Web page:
4. Rest and recovery. And when we say rest, we mean rest. Do yourself a favor and give your body ample time to recover. Resting helps repair your body tissues and replenishes your muscle’s energy stores. Overtraining can lead to injury and burnout. Here are some ways to fight physical and mental fatigue:
Do the basics: sleep, hydrate, and eat well. That’s it.
Space out your routines. Muscles that undergo intensive training need at least 24 to 48 hours to recover. Overworking your muscles may cause a negative impact on your performance.
Get a massage. Briana Averill, a licensed massage therapist who works with triathletes, runners, and cyclists explains, “Massage increases blood flow to the muscles to help speed healing by flushing out the metabolic waste.” By getting a massage, you alleviate tense muscles that affect your flexibility and movement. A 2012 study showed that a 10-minute massage can already reduce muscle inflammation. For treating major muscle groups such as the lower back and neck, having a deep tissue massage is highly recommended.
But there’s more to deep tissue massage than just helping you recover.
Deep tissue massages prepare your muscles for training.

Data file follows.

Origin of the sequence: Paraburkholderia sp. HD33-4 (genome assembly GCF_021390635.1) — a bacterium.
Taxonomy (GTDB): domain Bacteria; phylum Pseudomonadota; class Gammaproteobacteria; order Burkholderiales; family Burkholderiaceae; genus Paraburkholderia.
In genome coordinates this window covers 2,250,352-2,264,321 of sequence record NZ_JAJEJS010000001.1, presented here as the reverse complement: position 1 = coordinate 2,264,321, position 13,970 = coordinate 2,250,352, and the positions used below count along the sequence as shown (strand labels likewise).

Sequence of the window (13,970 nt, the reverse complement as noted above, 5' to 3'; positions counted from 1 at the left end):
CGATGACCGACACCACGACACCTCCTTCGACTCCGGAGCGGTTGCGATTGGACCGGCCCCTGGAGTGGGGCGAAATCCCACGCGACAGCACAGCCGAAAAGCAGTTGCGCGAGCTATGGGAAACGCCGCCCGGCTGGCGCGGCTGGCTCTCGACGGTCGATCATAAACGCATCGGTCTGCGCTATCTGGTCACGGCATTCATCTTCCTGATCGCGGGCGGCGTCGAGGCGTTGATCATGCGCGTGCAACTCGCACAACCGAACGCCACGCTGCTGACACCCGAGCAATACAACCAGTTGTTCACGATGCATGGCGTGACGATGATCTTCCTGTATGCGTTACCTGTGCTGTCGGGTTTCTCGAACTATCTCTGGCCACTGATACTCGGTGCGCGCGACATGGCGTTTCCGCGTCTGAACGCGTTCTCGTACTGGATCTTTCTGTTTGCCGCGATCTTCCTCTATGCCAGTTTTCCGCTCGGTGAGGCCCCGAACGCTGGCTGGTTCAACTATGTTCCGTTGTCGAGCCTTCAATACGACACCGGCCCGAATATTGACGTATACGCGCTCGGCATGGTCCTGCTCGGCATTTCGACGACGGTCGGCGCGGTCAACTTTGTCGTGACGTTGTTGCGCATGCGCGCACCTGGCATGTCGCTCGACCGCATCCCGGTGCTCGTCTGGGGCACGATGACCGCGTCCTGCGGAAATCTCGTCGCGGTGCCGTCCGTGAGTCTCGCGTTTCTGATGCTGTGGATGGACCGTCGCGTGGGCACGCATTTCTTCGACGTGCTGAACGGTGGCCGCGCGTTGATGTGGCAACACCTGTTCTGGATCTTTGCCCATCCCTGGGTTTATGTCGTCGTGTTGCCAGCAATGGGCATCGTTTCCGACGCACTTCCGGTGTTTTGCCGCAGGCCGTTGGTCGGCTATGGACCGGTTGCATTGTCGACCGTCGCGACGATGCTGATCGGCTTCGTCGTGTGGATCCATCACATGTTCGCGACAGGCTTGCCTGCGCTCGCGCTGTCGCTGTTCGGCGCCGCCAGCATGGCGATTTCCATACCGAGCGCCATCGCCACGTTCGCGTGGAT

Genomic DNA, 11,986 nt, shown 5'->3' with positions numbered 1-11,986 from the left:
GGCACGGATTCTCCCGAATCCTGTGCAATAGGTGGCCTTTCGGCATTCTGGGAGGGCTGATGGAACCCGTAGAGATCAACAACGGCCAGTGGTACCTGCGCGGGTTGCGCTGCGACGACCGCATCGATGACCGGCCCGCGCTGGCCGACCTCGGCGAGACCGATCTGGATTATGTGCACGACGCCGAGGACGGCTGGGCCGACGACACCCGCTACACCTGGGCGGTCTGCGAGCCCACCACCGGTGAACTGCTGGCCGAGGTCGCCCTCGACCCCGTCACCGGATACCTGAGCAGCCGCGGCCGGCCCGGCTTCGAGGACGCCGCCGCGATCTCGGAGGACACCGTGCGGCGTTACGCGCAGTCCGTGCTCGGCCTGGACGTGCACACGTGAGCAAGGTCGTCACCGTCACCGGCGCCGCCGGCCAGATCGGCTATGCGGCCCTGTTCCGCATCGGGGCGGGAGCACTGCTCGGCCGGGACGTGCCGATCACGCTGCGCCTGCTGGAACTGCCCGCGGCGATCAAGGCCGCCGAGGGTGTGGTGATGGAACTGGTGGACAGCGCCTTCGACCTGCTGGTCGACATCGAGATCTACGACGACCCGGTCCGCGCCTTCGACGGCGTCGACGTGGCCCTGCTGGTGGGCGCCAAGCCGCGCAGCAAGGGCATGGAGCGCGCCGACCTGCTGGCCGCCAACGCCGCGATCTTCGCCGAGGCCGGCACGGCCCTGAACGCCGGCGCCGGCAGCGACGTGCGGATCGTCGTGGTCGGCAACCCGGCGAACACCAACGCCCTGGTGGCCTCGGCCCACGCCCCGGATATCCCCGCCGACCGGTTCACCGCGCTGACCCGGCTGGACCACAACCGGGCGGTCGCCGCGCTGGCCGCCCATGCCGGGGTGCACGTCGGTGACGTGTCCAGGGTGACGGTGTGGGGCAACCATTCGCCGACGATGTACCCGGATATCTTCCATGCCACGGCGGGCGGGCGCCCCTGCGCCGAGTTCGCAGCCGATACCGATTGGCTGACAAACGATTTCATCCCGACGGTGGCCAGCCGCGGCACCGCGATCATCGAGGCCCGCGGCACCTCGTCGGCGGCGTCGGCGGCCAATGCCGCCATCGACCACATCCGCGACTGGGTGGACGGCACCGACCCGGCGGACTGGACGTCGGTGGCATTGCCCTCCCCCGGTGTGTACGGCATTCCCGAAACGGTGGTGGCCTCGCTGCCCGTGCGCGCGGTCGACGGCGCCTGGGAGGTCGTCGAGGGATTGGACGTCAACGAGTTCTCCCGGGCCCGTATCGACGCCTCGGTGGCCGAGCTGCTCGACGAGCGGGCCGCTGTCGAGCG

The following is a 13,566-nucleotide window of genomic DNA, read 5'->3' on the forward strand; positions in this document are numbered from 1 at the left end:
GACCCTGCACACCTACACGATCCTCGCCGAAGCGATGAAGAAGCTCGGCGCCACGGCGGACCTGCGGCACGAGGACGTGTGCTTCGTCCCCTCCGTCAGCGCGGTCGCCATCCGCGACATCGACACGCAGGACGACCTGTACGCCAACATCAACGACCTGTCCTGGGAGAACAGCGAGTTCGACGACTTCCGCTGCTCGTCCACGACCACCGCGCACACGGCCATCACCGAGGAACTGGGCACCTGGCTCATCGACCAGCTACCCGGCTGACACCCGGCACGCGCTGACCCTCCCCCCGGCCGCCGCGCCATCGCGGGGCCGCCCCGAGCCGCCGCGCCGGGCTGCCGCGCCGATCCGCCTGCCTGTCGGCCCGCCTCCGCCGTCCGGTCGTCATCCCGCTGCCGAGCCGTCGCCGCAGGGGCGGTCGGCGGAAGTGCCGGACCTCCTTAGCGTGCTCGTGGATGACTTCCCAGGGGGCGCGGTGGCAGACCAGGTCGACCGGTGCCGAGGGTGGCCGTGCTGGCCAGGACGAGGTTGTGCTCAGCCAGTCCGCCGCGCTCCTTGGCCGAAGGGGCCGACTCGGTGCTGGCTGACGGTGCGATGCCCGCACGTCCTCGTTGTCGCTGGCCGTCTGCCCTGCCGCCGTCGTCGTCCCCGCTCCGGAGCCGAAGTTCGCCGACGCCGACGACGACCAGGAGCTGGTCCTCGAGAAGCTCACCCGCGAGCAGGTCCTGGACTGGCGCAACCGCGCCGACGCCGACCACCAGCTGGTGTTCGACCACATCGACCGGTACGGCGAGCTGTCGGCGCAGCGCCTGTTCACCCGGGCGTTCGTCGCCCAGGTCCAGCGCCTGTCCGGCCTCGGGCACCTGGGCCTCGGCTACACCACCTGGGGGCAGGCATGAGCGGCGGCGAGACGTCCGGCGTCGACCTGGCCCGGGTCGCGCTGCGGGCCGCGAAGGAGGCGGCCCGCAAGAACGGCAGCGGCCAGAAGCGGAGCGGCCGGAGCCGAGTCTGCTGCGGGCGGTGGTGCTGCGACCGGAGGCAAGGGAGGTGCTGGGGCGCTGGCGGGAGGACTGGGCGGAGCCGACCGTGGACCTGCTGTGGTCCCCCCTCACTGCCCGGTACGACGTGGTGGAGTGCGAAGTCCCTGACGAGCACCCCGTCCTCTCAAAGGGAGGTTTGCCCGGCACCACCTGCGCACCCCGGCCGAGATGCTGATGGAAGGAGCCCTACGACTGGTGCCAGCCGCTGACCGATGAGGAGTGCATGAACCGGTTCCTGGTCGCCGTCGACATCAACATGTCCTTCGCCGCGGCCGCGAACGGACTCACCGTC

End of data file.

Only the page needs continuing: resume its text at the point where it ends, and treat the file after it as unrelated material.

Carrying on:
There’s a reason why champion runners such as Paula Radcliffe and Wilson Kipsang have a resident therapist in their team, and it’s not just to spoil them with relaxing massages. More often than not, sports therapists empower their athletes by giving them quality deep tissue massage.
Ideally, having a deep tissue massage before competition should be part of your weekly workout since running involves repetitive and sustained muscle contractions. These muscular contractions are converted into speed and power which propels you to run faster and further.
However, they can also cause decreased circulation, muscle tightness, and reduced flexibility.
The acupressure and trigger-point works applied by the therapist during a deep tissue massage break down your scar tissue and stretch your muscle fibers. These methods lead to better flexibility and agility that you need for training. It’s the reason why many athletes treat themselves to a massage before a triathlon or other sports competition.
What’s more, deep tissue massages improve circulation. It paves the way for an inpouring of oxygen-rich blood that carries fresh nutrients to the body. It helps athletes breathe deeper and easier. And when you’re set to run 26 miles, improved breathing comes in handy. Better breathing is also beneficial to your psychological health because it relieves your anxiety and makes you calmer.
Remember, running a marathon isn’t just a test of physique but of mental and emotional toughness as well.